Condominiums Must Issue Correct Status Certificates
While this may seem obvious, what happens if the Same Condominium had previously issue two incorrect Status Certificates?
The Ontario Court of Appeal recently looked at the case of DBDC Spadina Ltd. v. Walton, 2018 ONCA 232.
Dante Reino, purchased the condominium unit from his mother in 2013. He was issued a "clean" status certificate. Reino wanted to sell his unit in 2016, and requested status certificate. This certificate indicated he had breached the condominium corporation's declarations by altering the unit. Reino’s mother received a "clean" certificate when she purchased in 2004.
Apparently, neither Reino nor his mother had carried out any alterations to the unit as described in the 2016 certificate. Even though representatives of the condominium corporation had been in the unit numerous times over the course of Reino's occupancy - no one ever mentioned that the layout had been improperly altered.
The application judge concluded that s. 76 of the Condominium Act, 1998 was clear and unequivocal and that the condominium corporation was bound to its clean and clear status certificates from 2004 and 2013, and that it could not rely on the alleged breach in its 2016 status certificate. Furthermore, the condominium corporation was estopped from relying on its 2016 status certificate.
The condominium corporation is bound vis-à-vis Reino by the clean certificate it provided to him when he acquired the unit from his mother in 2013.
Reino has a remedy if the condominium corporation negligently issued the clean status certificate to him, to his detriment.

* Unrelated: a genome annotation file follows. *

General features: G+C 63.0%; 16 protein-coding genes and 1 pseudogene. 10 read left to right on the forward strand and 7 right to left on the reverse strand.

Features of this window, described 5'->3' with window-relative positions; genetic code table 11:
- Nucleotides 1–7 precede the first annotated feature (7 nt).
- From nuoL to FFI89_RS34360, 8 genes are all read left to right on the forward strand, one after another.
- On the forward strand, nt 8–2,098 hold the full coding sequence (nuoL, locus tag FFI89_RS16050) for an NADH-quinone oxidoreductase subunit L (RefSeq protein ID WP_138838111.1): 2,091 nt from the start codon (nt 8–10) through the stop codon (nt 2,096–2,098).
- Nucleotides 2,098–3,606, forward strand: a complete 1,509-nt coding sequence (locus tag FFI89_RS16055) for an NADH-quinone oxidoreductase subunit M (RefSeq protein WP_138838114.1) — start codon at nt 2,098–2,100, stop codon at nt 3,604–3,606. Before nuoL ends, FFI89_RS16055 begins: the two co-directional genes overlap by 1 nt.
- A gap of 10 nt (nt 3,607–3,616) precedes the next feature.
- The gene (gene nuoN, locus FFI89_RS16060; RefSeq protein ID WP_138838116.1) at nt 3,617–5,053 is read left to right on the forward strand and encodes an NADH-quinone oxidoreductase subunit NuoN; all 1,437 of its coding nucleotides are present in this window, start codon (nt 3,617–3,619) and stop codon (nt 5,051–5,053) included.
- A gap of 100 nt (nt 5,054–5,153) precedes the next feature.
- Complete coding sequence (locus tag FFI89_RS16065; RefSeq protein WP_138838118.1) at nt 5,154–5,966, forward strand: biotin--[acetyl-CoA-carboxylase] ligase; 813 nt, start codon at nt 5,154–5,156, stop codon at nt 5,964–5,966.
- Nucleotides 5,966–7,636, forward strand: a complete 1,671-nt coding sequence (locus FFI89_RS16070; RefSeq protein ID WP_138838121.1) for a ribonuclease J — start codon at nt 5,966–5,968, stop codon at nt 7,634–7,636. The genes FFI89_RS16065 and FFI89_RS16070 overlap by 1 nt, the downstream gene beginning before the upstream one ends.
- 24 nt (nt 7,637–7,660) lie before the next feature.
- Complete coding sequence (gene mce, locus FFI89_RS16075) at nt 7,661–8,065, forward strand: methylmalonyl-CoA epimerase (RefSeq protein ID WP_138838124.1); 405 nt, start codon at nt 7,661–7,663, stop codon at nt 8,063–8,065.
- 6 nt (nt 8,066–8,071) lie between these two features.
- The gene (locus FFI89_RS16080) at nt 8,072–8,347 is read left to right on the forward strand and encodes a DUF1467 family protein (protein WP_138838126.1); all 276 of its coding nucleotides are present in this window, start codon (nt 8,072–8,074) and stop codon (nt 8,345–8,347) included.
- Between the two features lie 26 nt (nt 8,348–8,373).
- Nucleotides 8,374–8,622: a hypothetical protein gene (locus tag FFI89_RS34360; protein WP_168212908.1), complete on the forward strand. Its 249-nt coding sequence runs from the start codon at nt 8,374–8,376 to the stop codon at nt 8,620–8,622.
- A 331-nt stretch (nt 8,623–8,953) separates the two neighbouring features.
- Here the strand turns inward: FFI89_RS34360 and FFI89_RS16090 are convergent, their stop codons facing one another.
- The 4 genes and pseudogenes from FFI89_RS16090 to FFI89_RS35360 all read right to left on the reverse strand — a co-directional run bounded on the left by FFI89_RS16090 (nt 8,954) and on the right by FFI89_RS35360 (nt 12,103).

Reino can sue the condominium corporation for any diminution in the value of his unit by reason of any improper disclosure that may have occurred - provided he does so before the limitation expires.
Reino is entitled to rely on the Certificate issued to him in 2013 and the condominium corporation is bound by it.
Law Related to the Issuance of Status Certificates
it does not follow that the condominium is estopped from issuing anything but a "clean certificate" where it has previously provided a clean certificate.
If a condominium becomes aware, (after issuing a clean certificate) of a circumstance that is required to be disclosed by virtue of s. 76 or the regulations, it must include such information when it next issues a certificate.
This does not change the fact that it will still be bound by its earlier certificate vis-à-vis the purchaser at the time or his mortgagee.
Where the condominium discovered that the unit layout had been switched between its 2013 certificate and its 2016 certificate, it was obliged to include that information in the new certificate. To do otherwise would be misleading to the new prospective purchaser.
So, it’s quite clear. If the Condominium makes an error, it cannot cover it up. It must confess going forward and issue a correct up to date Certificate.
Brian Madigan LL.B., Broker